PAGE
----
Miss A Diskin – Curriculum Leader
Miss L Noy – Teacher of Art
Welcome to the Art Department
Our department offers students the opportunity to enjoy creative learning in Art, Craft and Design which builds confidence and has a positive effect on learning across the whole school’s curriculum.
As Art staff we love our subject and love to see the fantastic high quality and range of work that is produced by our students. We aim to broaden each student’s appreciation of Art and hope they excel in a subject that has no definite right answer while giving them a platform to demonstrate their ideas and imagination in a constructive and skilful manner.
Whether working on their first Art lesson in Year 7 or the demanding Year 11 controlled assessment we expect our students to work hard, be creative, overcome challenges and to express their ideas to the best of their ability.
Students not only learn how to visually record with accuracy but they gain an appreciation of past and contemporary artists through critical and contextual work. They experience a wide range of media and work in a number of different disciplines and have the opportunity to be individual, to express themselves, and to gain a sense of achievement by producing a piece of art that they have researched, developed, created and refined.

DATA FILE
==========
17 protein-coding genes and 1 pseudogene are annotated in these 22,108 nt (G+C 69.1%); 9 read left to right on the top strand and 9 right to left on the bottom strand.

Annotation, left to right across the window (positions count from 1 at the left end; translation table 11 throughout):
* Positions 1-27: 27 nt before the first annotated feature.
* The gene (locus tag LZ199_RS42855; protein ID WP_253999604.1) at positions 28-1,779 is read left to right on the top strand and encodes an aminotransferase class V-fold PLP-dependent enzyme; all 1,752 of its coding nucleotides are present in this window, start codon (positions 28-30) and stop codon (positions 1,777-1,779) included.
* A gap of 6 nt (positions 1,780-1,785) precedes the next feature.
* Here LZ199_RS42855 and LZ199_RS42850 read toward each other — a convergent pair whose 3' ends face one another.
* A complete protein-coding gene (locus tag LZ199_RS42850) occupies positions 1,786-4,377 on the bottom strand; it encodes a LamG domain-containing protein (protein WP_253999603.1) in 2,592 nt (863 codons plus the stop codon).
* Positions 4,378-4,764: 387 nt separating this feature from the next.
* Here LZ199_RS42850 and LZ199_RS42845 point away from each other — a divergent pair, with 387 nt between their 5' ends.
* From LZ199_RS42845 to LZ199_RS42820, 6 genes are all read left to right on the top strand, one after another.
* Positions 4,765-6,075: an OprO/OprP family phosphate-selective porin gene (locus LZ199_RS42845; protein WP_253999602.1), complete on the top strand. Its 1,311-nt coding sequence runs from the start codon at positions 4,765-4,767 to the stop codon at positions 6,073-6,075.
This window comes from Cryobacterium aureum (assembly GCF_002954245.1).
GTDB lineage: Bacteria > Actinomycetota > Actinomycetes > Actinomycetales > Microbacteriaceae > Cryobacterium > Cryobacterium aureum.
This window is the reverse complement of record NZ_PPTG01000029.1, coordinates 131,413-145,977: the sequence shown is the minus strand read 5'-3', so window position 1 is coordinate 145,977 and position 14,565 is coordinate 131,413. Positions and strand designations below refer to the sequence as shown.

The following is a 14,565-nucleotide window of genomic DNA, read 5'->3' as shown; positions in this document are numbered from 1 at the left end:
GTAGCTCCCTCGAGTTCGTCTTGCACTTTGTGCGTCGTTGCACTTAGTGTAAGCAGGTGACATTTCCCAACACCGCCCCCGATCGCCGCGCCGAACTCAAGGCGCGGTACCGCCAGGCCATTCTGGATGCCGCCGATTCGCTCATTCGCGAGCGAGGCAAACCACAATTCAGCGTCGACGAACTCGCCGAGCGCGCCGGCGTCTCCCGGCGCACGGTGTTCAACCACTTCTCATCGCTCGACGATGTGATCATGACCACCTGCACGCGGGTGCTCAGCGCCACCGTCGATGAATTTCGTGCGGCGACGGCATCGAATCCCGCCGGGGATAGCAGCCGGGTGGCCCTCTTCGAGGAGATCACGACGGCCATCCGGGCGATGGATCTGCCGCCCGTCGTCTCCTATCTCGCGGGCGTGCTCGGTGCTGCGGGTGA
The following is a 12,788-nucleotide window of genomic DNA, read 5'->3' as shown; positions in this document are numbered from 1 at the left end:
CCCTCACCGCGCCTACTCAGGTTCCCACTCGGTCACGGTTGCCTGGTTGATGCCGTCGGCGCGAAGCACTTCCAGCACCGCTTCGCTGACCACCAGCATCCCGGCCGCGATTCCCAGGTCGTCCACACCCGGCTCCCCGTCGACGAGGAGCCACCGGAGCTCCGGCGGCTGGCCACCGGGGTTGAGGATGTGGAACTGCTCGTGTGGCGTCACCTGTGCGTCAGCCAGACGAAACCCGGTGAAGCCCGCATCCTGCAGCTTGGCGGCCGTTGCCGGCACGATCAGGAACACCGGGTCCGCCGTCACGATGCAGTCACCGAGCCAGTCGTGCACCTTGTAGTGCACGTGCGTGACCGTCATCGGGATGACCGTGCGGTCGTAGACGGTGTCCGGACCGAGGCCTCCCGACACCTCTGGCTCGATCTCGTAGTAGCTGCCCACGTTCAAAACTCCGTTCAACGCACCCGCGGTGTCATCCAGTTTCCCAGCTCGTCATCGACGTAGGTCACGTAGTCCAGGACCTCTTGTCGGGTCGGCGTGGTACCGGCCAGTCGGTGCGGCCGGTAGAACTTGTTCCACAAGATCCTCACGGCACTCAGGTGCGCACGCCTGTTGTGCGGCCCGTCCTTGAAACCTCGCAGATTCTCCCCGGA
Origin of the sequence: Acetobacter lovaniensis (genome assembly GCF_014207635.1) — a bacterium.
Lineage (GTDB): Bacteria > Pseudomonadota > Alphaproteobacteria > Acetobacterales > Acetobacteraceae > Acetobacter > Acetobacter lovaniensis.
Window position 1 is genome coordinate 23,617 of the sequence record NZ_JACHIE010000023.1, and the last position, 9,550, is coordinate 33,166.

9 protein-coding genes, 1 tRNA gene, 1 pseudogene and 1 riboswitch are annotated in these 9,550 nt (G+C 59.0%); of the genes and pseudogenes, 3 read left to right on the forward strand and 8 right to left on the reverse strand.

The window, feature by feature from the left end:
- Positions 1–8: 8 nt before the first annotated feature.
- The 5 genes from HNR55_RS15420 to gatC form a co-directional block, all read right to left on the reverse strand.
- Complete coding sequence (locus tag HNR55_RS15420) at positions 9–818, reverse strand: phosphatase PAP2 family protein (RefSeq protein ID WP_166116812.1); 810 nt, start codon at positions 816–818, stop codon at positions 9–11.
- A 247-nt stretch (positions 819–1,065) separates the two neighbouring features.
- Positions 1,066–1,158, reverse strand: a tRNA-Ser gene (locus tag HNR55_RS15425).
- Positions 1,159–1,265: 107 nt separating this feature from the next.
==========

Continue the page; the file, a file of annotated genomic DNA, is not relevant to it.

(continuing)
Key Stage 3
At the start of Key Stage 3, emphasis is placed on helping students to feel confident about their individual creativity and this is achieved from the outset by amplifying the positives in the artwork of all students. A wide range of artists are explored to help students realise the validity of their own creative handwriting and to help dispel rigid notions about the qualities that make a piece of artwork impressive. Many students join Art Club in year 7 which enables them to take greater risks and explore a wide range of materials, benefitting greatly from working alongside fellow enthusiasts from different year groups.
Students work with a range of 2D and 3D materials throughout year 8 and are encouraged to produce work on varying scales but also enjoy using sketchbooks as a visual journal to document their progress. Sketchbooks are added to outside of lessons, enabling students to develop their skills in their own time and great care is taken to ensure homework activities link well with evolving classroom practical work. A prize is awarded by the art department every term to students who use their sketchbooks particularly well.
In the latter stages of key stage 3 students are challenged to put a more personal stamp on the work they produce by feeding project ideas with more individual references or starting points. These references might take the form of photographs, collections or interests/hobbies that can be used in some way to communicate more about themselves through the work they produce. Input from art teachers in the lead up to year 9 options evening helps those wishing to take their art studies further, make an informed decision.
Student work is marked regularly in three key areas: Competence, Creativity and Critical & Cultural Understanding and levels are awarded according to how well students have answered a project’s success criteria. Students track their progress after each assessment point on the art progress pyramid, reflecting carefully on teacher feedback and acting on advice to improve their working level.